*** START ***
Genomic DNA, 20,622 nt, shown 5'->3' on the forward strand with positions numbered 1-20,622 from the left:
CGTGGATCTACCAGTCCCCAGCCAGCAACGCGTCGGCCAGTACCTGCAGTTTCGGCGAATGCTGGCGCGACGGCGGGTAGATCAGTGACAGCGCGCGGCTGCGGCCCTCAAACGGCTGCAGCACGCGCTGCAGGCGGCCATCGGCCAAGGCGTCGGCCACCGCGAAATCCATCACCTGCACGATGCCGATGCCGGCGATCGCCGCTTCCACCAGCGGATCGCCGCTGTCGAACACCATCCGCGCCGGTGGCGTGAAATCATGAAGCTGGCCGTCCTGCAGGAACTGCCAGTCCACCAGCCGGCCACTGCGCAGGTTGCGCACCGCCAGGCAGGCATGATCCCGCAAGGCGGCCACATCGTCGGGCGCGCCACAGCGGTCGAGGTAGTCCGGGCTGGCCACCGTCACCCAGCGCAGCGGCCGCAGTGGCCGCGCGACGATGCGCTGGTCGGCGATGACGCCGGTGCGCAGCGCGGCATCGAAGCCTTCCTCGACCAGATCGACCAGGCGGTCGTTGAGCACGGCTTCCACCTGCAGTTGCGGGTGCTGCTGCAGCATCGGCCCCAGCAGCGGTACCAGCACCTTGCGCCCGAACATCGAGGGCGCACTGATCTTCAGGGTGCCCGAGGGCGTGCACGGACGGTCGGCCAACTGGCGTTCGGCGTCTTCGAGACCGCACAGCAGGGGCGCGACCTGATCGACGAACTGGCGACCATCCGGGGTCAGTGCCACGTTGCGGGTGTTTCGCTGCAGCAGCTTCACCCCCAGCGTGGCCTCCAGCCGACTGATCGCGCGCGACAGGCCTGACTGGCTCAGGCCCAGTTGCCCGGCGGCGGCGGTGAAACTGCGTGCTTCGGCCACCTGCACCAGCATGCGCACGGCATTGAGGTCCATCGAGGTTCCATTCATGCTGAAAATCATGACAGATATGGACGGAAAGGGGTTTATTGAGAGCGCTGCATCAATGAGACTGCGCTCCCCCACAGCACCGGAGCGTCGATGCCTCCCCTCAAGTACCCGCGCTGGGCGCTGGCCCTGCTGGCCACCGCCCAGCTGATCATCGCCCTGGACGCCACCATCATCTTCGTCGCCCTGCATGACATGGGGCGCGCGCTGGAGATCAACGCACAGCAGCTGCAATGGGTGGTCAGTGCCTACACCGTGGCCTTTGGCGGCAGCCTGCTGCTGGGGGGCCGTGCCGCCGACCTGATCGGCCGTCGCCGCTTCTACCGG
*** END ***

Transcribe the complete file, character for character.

Genomic DNA, 20,622 nt, shown 5'->3' on the forward strand with positions numbered 1-20,622 from the left:
CGTGGATCTACCAGTCCCCAGCCAGCAACGCGTCGGCCAGTACCTGCAGTTTCGGCGAATGCTGGCGCGACGGCGGGTAGATCAGTGACAGCGCGCGGCTGCGGCCCTCAAACGGCTGCAGCACGCGCTGCAGGCGGCCATCGGCCAAGGCGTCGGCCACCGCGAAATCCATCACCTGCACGATGCCGATGCCGGCGATCGCCGCTTCCACCAGCGGATCGCCGCTGTCGAACACCATCCGCGCCGGTGGCGTGAAATCATGAAGCTGGCCGTCCTGCAGGAACTGCCAGTCCACCAGCCGGCCACTGCGCAGGTTGCGCACCGCCAGGCAGGCATGATCCCGCAAGGCGGCCACATCGTCGGGCGCGCCACAGCGGTCGAGGTAGTCCGGGCTGGCCACCGTCACCCAGCGCAGCGGCCGCAGTGGCCGCGCGACGATGCGCTGGTCGGCGATGACGCCGGTGCGCAGCGCGGCATCGAAGCCTTCCTCGACCAGATCGACCAGGCGGTCGTTGAGCACGGCTTCCACCTGCAGTTGCGGGTGCTGCTGCAGCATCGGCCCCAGCAGCGGTACCAGCACCTTGCGCCCGAACATCGAGGGCGCACTGATCTTCAGGGTGCCCGAGGGCGTGCACGGACGGTCGGCCAACTGGCGTTCGGCGTCTTCGAGACCGCACAGCAGGGGCGCGACCTGATCGACGAACTGGCGACCATCCGGGGTCAGTGCCACGTTGCGGGTGTTTCGCTGCAGCAGCTTCACCCCCAGCGTGGCCTCCAGCCGACTGATCGCGCGCGACAGGCCTGACTGGCTCAGGCCCAGTTGCCCGGCGGCGGCGGTGAAACTGCGTGCTTCGGCCACCTGCACCAGCATGCGCACGGCATTGAGGTCCATCGAGGTTCCATTCATGCTGAAAATCATGACAGATATGGACGGAAAGGGGTTTATTGAGAGCGCTGCATCAATGAGACTGCGCTCCCCCACAGCACCGGAGCGTCGATGCCTCCCCTCAAGTACCCGCGCTGGGCGCTGGCCCTGCTGGCCACCGCCCAGCTGATCATCGCCCTGGACGCCACCATCATCTTCGTCGCCCTGCATGACATGGGGCGCGCGCTGGAGATCAACGCACAGCAGCTGCAATGGGTGGTCAGTGCCTACACCGTGGCCTTTGGCGGCAGCCTGCTGCTGGGGGGCCGTGCCGCCGACCTGATCGGCCGTCGCCGCTTCTACCGG